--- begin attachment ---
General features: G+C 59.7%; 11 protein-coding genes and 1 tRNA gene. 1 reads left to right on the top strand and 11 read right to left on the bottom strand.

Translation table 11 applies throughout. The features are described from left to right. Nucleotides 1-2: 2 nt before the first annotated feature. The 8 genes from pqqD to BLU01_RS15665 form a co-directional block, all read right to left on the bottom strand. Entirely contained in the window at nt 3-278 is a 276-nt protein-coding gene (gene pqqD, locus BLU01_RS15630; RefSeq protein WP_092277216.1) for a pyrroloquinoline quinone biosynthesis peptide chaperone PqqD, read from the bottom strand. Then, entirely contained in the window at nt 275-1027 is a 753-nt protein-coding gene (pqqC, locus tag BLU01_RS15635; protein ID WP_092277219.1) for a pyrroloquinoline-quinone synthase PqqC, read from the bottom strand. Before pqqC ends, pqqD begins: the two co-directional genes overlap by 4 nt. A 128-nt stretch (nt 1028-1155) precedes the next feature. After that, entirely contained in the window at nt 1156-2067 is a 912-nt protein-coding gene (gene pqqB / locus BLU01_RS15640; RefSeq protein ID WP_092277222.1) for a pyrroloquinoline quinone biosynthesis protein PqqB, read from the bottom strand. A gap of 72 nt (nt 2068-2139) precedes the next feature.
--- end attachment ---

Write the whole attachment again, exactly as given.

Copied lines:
General features: G+C 59.7%; 11 protein-coding genes and 1 tRNA gene. 1 reads left to right on the top strand and 11 read right to left on the bottom strand.

Translation table 11 applies throughout. The features are described from left to right. Nucleotides 1-2: 2 nt before the first annotated feature. The 8 genes from pqqD to BLU01_RS15665 form a co-directional block, all read right to left on the bottom strand. Entirely contained in the window at nt 3-278 is a 276-nt protein-coding gene (gene pqqD, locus BLU01_RS15630; RefSeq protein WP_092277216.1) for a pyrroloquinoline quinone biosynthesis peptide chaperone PqqD, read from the bottom strand. Then, entirely contained in the window at nt 275-1027 is a 753-nt protein-coding gene (pqqC, locus tag BLU01_RS15635; protein ID WP_092277219.1) for a pyrroloquinoline-quinone synthase PqqC, read from the bottom strand. Before pqqC ends, pqqD begins: the two co-directional genes overlap by 4 nt. A 128-nt stretch (nt 1028-1155) precedes the next feature. After that, entirely contained in the window at nt 1156-2067 is a 912-nt protein-coding gene (gene pqqB / locus BLU01_RS15640; RefSeq protein ID WP_092277222.1) for a pyrroloquinoline quinone biosynthesis protein PqqB, read from the bottom strand. A gap of 72 nt (nt 2068-2139) precedes the next feature.